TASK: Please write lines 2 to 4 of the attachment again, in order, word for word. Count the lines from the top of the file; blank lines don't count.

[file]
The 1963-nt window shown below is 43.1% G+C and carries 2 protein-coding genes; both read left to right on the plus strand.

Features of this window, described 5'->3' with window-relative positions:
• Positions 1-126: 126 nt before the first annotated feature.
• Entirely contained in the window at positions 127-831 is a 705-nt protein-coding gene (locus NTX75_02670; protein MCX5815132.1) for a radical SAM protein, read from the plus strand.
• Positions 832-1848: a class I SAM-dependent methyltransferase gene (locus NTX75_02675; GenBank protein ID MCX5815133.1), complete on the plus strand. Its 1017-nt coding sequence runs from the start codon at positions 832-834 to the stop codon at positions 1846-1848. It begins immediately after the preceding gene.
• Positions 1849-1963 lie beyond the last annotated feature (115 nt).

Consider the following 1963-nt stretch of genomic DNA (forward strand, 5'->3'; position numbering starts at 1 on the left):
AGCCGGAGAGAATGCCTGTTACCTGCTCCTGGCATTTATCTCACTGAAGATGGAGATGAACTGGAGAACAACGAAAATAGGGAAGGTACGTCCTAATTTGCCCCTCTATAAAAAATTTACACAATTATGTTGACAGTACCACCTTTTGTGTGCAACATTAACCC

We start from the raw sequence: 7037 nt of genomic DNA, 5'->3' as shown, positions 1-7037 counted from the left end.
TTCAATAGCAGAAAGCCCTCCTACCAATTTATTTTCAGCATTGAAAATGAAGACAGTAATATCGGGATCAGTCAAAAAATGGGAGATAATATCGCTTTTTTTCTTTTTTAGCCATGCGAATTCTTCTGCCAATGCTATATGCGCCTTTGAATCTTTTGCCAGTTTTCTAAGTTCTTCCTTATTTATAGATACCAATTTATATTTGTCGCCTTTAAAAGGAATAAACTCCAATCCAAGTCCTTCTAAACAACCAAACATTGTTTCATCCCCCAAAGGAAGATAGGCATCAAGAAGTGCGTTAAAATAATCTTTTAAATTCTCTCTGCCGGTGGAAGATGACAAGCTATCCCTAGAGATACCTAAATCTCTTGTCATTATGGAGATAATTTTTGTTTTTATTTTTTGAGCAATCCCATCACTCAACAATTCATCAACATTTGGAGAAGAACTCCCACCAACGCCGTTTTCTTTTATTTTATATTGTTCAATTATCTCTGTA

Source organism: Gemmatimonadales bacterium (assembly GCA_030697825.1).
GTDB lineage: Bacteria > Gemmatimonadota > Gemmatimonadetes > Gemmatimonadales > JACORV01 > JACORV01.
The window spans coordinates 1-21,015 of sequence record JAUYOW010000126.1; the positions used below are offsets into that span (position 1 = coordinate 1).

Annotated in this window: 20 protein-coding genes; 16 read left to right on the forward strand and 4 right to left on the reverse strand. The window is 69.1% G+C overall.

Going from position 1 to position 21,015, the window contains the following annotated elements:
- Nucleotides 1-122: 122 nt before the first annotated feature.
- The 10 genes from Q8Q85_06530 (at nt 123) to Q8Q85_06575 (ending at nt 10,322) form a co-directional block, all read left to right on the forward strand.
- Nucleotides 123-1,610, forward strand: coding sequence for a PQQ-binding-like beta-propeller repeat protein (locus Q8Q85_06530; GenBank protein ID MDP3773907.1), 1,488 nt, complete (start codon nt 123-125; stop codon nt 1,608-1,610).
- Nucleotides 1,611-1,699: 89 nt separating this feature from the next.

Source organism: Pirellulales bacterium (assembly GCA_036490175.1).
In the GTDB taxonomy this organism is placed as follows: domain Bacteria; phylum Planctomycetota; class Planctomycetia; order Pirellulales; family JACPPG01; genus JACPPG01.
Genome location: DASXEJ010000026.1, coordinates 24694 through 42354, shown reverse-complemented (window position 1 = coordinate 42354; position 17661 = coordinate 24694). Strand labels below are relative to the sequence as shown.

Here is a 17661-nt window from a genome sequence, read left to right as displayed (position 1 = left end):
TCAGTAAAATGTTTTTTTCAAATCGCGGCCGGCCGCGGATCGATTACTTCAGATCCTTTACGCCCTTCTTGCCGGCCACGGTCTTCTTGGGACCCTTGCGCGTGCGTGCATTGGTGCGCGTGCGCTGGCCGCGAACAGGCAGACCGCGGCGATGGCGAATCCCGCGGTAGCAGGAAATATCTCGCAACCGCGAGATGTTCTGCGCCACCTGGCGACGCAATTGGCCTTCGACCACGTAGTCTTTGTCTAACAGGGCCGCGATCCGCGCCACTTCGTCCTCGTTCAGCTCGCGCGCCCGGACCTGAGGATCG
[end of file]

Features of this window, described 5'->3' with window-relative positions:
• Positions 1-126: 126 nt before the first annotated feature.
• Entirely contained in the window at positions 127-831 is a 705-nt protein-coding gene (locus NTX75_02670; protein MCX5815132.1) for a radical SAM protein, read from the plus strand.